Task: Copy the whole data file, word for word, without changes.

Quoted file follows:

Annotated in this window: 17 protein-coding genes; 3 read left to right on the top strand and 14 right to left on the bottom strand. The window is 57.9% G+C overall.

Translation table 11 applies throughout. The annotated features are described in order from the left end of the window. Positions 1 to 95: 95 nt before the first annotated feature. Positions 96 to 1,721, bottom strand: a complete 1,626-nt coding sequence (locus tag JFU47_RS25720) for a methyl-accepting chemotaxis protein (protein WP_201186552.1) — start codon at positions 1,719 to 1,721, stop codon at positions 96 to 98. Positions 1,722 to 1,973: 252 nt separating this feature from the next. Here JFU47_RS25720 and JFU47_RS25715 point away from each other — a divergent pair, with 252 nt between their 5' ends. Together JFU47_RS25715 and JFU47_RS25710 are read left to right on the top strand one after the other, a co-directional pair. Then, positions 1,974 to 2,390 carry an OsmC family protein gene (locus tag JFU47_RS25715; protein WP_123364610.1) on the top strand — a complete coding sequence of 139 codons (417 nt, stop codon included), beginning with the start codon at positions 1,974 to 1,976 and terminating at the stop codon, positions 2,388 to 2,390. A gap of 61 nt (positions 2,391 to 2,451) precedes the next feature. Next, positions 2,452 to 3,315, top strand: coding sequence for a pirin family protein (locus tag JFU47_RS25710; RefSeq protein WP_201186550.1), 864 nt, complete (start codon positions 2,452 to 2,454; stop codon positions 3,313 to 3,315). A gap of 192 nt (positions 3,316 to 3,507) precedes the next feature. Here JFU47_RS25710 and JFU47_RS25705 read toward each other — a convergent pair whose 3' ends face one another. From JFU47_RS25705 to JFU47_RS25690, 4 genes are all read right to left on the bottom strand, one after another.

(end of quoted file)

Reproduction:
Annotated in this window: 17 protein-coding genes; 3 read left to right on the top strand and 14 right to left on the bottom strand. The window is 57.9% G+C overall.

Translation table 11 applies throughout. The annotated features are described in order from the left end of the window. Positions 1 to 95: 95 nt before the first annotated feature. Positions 96 to 1,721, bottom strand: a complete 1,626-nt coding sequence (locus tag JFU47_RS25720) for a methyl-accepting chemotaxis protein (protein WP_201186552.1) — start codon at positions 1,719 to 1,721, stop codon at positions 96 to 98. Positions 1,722 to 1,973: 252 nt separating this feature from the next. Here JFU47_RS25720 and JFU47_RS25715 point away from each other — a divergent pair, with 252 nt between their 5' ends. Together JFU47_RS25715 and JFU47_RS25710 are read left to right on the top strand one after the other, a co-directional pair. Then, positions 1,974 to 2,390 carry an OsmC family protein gene (locus tag JFU47_RS25715; protein WP_123364610.1) on the top strand — a complete coding sequence of 139 codons (417 nt, stop codon included), beginning with the start codon at positions 1,974 to 1,976 and terminating at the stop codon, positions 2,388 to 2,390. A gap of 61 nt (positions 2,391 to 2,451) precedes the next feature. Next, positions 2,452 to 3,315, top strand: coding sequence for a pirin family protein (locus tag JFU47_RS25710; RefSeq protein WP_201186550.1), 864 nt, complete (start codon positions 2,452 to 2,454; stop codon positions 3,313 to 3,315). A gap of 192 nt (positions 3,316 to 3,507) precedes the next feature. Here JFU47_RS25710 and JFU47_RS25705 read toward each other — a convergent pair whose 3' ends face one another. From JFU47_RS25705 to JFU47_RS25690, 4 genes are all read right to left on the bottom strand, one after another.